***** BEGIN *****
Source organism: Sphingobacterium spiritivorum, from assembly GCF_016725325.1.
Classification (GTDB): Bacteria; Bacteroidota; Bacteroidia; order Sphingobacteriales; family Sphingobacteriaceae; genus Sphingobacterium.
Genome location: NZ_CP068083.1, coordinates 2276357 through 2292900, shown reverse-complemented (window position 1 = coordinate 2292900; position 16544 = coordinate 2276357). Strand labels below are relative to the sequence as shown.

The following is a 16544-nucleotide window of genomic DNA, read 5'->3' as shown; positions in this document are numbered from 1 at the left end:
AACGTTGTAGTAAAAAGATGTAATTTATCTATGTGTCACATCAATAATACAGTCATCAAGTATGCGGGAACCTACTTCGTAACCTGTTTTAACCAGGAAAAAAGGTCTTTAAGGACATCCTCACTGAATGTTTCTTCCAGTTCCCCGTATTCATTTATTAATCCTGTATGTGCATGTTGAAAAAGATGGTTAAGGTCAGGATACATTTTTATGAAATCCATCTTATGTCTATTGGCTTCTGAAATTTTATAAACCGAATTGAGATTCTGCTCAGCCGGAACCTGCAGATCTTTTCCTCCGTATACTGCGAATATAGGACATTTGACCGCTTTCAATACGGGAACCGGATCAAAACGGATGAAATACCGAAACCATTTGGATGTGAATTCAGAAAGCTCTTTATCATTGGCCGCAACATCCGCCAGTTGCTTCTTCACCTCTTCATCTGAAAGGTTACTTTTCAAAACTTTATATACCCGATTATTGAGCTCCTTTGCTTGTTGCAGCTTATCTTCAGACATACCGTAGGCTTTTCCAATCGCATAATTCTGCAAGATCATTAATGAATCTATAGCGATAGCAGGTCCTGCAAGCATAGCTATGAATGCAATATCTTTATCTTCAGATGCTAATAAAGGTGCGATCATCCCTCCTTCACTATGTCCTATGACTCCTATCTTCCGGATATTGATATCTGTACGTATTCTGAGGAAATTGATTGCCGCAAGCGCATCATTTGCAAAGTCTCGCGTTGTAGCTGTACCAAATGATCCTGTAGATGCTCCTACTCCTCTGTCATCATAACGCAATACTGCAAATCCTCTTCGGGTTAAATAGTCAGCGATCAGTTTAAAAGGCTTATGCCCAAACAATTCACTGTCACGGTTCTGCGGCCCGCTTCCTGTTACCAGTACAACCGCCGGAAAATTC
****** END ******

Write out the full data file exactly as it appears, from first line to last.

Source organism: Sphingobacterium spiritivorum, from assembly GCF_016725325.1.
Classification (GTDB): Bacteria; Bacteroidota; Bacteroidia; order Sphingobacteriales; family Sphingobacteriaceae; genus Sphingobacterium.
Genome location: NZ_CP068083.1, coordinates 2276357 through 2292900, shown reverse-complemented (window position 1 = coordinate 2292900; position 16544 = coordinate 2276357). Strand labels below are relative to the sequence as shown.

The following is a 16544-nucleotide window of genomic DNA, read 5'->3' as shown; positions in this document are numbered from 1 at the left end:
AACGTTGTAGTAAAAAGATGTAATTTATCTATGTGTCACATCAATAATACAGTCATCAAGTATGCGGGAACCTACTTCGTAACCTGTTTTAACCAGGAAAAAAGGTCTTTAAGGACATCCTCACTGAATGTTTCTTCCAGTTCCCCGTATTCATTTATTAATCCTGTATGTGCATGTTGAAAAAGATGGTTAAGGTCAGGATACATTTTTATGAAATCCATCTTATGTCTATTGGCTTCTGAAATTTTATAAACCGAATTGAGATTCTGCTCAGCCGGAACCTGCAGATCTTTTCCTCCGTATACTGCGAATATAGGACATTTGACCGCTTTCAATACGGGAACCGGATCAAAACGGATGAAATACCGAAACCATTTGGATGTGAATTCAGAAAGCTCTTTATCATTGGCCGCAACATCCGCCAGTTGCTTCTTCACCTCTTCATCTGAAAGGTTACTTTTCAAAACTTTATATACCCGATTATTGAGCTCCTTTGCTTGTTGCAGCTTATCTTCAGACATACCGTAGGCTTTTCCAATCGCATAATTCTGCAAGATCATTAATGAATCTATAGCGATAGCAGGTCCTGCAAGCATAGCTATGAATGCAATATCTTTATCTTCAGATGCTAATAAAGGTGCGATCATCCCTCCTTCACTATGTCCTATGACTCCTATCTTCCGGATATTGATATCTGTACGTATTCTGAGGAAATTGATTGCCGCAAGCGCATCATTTGCAAAGTCTCGCGTTGTAGCTGTACCAAATGATCCTGTAGATGCTCCTACTCCTCTGTCATCATAACGCAATACTGCAAATCCTCTTCGGGTTAAATAGTCAGCGATCAGTTTAAAAGGCTTATGCCCAAACAATTCACTGTCACGGTTCTGCGGCCCGCTTCCTGTTACCAGTACAACCGCCGGAAAATTC